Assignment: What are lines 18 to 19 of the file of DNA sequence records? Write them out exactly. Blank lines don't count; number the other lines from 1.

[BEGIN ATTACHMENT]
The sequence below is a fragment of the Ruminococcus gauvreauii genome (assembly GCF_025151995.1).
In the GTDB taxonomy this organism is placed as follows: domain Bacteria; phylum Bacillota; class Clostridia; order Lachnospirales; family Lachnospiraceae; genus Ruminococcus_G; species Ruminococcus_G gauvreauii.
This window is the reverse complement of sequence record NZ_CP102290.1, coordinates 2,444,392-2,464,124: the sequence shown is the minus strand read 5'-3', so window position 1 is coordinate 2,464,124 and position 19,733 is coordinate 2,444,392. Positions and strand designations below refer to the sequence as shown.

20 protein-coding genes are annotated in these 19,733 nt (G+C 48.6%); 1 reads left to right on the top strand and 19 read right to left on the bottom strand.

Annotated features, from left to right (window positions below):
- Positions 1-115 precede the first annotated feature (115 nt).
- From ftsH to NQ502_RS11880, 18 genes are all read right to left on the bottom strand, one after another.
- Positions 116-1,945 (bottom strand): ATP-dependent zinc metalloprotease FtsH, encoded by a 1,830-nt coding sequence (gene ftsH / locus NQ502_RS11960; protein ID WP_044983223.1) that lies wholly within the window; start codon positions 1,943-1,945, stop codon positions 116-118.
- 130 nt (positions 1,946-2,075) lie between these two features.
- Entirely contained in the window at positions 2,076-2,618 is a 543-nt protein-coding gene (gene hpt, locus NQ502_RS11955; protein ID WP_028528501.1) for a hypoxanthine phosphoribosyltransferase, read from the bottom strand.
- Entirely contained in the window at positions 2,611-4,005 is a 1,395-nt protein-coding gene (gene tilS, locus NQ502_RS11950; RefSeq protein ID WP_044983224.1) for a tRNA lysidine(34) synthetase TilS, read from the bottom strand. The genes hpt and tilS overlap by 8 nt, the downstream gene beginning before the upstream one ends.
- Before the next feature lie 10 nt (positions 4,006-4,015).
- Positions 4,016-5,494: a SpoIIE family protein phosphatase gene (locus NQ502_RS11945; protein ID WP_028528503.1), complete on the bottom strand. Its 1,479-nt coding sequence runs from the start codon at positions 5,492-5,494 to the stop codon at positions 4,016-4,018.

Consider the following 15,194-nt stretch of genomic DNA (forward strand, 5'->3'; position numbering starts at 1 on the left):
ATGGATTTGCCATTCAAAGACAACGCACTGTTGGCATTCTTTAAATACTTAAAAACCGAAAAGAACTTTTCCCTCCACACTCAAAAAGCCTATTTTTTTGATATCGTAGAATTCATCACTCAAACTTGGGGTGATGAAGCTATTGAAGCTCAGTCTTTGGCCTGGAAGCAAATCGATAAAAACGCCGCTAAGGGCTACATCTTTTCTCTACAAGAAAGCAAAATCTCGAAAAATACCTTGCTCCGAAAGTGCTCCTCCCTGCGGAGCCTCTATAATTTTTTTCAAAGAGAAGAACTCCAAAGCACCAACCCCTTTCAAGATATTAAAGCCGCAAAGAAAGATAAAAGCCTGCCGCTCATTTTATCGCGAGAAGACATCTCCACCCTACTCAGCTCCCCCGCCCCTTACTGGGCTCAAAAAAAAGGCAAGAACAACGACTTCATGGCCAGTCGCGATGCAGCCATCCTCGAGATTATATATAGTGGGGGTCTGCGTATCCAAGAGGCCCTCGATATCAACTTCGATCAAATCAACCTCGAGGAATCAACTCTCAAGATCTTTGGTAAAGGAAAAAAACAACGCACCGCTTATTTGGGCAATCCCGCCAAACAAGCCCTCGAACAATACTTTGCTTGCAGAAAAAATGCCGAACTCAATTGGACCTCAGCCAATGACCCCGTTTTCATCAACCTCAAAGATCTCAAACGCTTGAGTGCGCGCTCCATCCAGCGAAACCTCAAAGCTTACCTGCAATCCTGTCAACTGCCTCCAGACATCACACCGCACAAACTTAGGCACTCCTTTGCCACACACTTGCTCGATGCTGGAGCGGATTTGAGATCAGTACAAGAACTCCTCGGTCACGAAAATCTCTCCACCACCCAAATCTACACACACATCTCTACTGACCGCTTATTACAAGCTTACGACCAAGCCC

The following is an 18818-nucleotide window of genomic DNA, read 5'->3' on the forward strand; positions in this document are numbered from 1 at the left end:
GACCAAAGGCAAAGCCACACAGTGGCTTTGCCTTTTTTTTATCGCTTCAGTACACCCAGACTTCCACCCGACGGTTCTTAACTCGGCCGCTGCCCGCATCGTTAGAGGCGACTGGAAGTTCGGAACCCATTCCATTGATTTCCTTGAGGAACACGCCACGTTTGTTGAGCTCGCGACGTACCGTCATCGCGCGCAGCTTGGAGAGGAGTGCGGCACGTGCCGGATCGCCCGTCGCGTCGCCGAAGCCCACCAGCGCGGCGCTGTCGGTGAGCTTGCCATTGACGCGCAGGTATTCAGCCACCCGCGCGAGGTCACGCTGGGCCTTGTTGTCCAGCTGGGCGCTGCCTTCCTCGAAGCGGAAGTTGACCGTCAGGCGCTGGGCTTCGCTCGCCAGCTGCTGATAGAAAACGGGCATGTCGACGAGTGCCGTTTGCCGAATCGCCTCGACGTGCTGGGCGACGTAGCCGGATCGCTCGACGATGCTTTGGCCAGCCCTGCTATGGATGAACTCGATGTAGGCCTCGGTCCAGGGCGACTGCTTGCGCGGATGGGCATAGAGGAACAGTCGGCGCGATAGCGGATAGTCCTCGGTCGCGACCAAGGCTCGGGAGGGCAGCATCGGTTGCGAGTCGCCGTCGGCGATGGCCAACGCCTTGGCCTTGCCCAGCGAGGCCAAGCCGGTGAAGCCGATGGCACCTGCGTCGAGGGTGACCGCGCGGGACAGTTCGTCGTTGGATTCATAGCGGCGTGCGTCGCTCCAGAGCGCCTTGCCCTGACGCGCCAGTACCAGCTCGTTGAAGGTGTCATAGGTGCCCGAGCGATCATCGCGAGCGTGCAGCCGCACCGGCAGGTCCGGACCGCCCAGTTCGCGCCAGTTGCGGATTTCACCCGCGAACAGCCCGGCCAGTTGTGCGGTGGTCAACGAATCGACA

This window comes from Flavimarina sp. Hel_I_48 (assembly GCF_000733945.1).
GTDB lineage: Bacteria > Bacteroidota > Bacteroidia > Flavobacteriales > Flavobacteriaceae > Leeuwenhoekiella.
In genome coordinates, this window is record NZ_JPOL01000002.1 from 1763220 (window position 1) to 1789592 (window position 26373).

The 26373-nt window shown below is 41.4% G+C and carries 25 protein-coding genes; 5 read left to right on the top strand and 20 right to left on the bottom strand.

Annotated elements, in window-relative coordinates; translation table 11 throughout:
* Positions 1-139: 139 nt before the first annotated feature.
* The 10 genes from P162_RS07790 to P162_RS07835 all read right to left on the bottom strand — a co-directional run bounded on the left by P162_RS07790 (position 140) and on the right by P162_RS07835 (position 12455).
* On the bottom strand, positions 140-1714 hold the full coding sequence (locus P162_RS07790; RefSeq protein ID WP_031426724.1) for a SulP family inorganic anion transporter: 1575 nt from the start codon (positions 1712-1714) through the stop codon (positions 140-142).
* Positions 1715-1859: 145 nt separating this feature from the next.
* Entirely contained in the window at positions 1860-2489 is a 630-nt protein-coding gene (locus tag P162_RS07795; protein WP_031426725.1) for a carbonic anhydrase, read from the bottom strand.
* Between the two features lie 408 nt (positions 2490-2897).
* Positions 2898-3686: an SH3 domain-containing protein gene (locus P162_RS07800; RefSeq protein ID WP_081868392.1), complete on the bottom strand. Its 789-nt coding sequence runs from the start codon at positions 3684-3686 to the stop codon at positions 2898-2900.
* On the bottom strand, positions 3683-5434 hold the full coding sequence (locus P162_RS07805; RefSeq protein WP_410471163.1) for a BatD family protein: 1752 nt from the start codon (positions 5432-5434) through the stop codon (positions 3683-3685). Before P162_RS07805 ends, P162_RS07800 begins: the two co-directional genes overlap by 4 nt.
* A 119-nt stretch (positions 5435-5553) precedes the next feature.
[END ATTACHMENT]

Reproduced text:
This window comes from Flavimarina sp. Hel_I_48 (assembly GCF_000733945.1).
GTDB lineage: Bacteria > Bacteroidota > Bacteroidia > Flavobacteriales > Flavobacteriaceae > Leeuwenhoekiella.